They Need To Hear The Good Things


It was one of those cold, damp mornings when I really didn’t feel like sitting outside and watching hours of soccer games. I was feeling off in general. It was early. I hadn’t slept well. My son’s conference the day before hadn’t gone as well as I’d hoped, and I’d spent the evening thinking about that rather than thinking about the other three kids’ great conferences…because I, apparently, like to punish myself.  I sat on the ground, sipping tea from a thermos and playing Words with Friends to avoid socialization. It had been a rough couple of days.

Later, one of my son’s assistant coaches came up to me and said, “My husband and I were talking about your kids. They are the best, so polite and such good sports. We were wondering what you’d done to make them so great. And, my husband said ‘You should tell their mom that,’ so I thought I would.” I looked at her, my eyes threatening to tear up, and I said, “Thank you. I really needed to hear that today.

what kids need to hear

Why don’t we do that more often? Why don’t we tell the people we see the good things we think about them or their kids? 

It reminded me of a time at Target a couple months ago. A mom was having an especially hard time with her preschooler. I’d seen him screaming and hitting her. She took him behind a clothes rack, mostly hidden from the aisle, and sat him on her lap on the floor, pinning down his arm so he couldn’t hit her and calmly telling him they would stay there until he calmed down. I pretended I didn’t notice. I didn’t want to embarrass her. I moved away and pretended to look at clothes that wouldn’t fit any my kids, just so she didn’t see me seeing her.

Finally, after her son calmed down, I felt compelled to say something. It seemed awkward, so I wavered, BUT, it also seemed important, so I went over and quietly told her, “You are doing a really good job.” She looked at me like I might be insane, so I explained, “This age can be horrible. I know, because I have four kids of my own. But the work you put in now is going to pay off. And, I promise, it gets easier.” Her look changed from being afraid that I was a crazy-Target-stalker, to the same teary-eyed look I think I probably had that morning on the soccer field, and she said, “Thank you, I really needed to hear that. I was feeling like an awful mom.”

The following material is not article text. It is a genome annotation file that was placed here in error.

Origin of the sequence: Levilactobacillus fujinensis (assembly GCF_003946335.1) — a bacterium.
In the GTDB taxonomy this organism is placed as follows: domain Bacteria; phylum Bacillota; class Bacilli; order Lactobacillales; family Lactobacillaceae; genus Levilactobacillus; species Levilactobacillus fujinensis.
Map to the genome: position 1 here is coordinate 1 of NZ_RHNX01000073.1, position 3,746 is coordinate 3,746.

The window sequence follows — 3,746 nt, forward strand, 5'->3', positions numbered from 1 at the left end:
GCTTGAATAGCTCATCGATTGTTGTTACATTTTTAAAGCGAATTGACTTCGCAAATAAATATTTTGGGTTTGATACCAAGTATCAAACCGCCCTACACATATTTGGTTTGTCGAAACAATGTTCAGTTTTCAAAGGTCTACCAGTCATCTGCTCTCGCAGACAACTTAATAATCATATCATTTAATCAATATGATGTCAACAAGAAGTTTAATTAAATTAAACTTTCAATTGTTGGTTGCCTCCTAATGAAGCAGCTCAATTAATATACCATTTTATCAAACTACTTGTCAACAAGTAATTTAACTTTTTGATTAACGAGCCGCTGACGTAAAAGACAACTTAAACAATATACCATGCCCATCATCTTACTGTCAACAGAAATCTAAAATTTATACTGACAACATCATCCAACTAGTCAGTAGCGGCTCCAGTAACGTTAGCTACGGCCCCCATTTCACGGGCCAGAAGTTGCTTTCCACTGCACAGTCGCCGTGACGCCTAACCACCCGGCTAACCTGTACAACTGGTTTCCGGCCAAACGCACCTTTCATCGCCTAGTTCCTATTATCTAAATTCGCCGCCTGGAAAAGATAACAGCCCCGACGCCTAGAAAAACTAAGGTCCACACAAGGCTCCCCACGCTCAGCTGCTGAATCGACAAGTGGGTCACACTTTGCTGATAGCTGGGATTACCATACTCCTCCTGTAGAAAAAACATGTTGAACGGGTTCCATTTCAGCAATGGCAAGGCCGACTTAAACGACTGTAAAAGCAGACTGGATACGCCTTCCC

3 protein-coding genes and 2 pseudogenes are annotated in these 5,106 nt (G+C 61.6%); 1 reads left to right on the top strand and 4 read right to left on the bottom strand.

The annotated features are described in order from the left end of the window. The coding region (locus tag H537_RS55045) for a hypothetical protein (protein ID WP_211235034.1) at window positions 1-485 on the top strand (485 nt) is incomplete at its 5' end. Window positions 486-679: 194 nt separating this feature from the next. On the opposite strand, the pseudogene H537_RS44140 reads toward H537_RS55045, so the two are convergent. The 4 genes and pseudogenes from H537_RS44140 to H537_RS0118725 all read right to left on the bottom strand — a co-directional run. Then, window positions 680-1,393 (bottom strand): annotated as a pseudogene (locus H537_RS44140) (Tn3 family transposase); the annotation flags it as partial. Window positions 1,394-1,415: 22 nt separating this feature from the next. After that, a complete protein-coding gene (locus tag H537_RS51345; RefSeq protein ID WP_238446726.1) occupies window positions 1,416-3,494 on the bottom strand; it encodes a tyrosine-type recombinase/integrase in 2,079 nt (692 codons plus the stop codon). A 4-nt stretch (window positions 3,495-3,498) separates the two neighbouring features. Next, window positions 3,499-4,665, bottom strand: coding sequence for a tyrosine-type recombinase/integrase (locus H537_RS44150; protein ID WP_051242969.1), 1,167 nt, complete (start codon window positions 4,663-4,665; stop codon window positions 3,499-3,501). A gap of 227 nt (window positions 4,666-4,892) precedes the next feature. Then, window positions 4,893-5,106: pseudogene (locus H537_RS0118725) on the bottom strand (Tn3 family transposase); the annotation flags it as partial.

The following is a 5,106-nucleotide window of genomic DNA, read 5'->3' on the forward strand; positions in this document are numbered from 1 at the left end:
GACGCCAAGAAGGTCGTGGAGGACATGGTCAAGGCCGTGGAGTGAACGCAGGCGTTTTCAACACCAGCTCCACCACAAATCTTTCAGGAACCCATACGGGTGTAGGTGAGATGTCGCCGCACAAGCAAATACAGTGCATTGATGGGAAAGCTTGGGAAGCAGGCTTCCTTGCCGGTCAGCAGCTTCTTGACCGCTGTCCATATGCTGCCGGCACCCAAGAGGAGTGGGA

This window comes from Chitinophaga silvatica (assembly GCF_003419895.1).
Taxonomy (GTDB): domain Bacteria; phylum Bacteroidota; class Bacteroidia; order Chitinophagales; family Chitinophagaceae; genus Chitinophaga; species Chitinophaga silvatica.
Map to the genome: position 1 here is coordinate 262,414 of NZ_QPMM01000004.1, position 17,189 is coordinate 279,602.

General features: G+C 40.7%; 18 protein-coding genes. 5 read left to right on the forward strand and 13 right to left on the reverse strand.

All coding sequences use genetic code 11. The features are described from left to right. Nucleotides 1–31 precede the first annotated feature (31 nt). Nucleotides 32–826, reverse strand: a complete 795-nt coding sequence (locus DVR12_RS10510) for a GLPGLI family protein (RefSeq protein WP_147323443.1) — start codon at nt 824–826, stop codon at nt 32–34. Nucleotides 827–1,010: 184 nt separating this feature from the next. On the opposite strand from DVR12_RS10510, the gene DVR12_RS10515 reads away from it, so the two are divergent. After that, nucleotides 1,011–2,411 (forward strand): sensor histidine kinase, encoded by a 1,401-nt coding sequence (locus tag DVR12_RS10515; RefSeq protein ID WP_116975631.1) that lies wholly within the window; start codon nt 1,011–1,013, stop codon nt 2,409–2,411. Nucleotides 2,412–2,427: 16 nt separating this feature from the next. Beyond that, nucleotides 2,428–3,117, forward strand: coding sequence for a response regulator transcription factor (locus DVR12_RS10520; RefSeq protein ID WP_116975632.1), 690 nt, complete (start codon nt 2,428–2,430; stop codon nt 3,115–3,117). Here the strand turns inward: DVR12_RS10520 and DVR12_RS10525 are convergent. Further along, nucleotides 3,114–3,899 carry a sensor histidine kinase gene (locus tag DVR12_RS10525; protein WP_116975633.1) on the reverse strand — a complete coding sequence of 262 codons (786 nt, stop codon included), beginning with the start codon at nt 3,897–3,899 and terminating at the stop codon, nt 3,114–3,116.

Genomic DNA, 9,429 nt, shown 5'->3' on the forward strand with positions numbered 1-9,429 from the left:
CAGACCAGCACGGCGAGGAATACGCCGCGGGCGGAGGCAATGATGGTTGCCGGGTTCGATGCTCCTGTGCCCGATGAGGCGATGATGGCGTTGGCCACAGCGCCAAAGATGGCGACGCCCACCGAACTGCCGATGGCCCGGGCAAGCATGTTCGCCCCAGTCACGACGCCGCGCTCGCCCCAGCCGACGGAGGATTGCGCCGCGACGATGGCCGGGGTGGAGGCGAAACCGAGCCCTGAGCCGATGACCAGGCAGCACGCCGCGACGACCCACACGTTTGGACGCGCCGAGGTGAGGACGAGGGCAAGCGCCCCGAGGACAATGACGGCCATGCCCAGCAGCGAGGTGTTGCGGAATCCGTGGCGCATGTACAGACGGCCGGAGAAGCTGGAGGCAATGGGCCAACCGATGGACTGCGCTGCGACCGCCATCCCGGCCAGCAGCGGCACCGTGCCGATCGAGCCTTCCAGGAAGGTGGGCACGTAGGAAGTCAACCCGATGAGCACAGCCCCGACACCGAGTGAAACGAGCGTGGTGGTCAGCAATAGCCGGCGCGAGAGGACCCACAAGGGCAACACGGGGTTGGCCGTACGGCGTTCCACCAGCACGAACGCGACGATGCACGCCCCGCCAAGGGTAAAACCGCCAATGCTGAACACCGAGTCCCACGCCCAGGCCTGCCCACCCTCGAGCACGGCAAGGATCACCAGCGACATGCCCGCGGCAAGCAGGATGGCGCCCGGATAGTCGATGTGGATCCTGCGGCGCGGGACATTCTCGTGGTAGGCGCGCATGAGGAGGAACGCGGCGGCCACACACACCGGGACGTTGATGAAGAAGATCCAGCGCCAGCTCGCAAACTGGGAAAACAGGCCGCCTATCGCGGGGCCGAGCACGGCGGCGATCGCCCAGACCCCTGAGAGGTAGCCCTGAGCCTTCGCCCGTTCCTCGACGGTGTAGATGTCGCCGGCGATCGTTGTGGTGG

You know what? We all need to hear the good things. And, usually, when someone tells us something good, it comes at just the right time. 

So, let’s take the time, and let’s take the risk of sounding like crazy-Target-stalker ladies, and let’s tell the people in our lives, or the people we see, the good things that we think.

Send a text to let your friend know how much you admire something about her parenting. Mention to another mom how polite her kid was during the play date.  Tell the mom at the grocery store with a bunch of kids in tow that you’re impressed by their behavior. Email the parents of the kid your son says is always nice to everyone.

You won’t regret making the time, or even taking the risk of sounding crazy.  Trust me, these parents need to hear it.

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Kristal spent years thinking that teaching a room full of 30 kids in the inner city was tough but rewarding. Then she became responsible for just four kids, and discovered brand new definitions for tough and rewarding. That’s what led her to become a parent educator, to help other parents build strong relationships with the children in their lives and to help more kids have a chance to grow into successful adults. Having a family is Kristal’s dream come true. She’s grateful every day for her kids and the time she get to spend with them. But, she’s also grateful for a chance to have a little escape, a chance to reflect, an opportunity to share. And that's why she writes.


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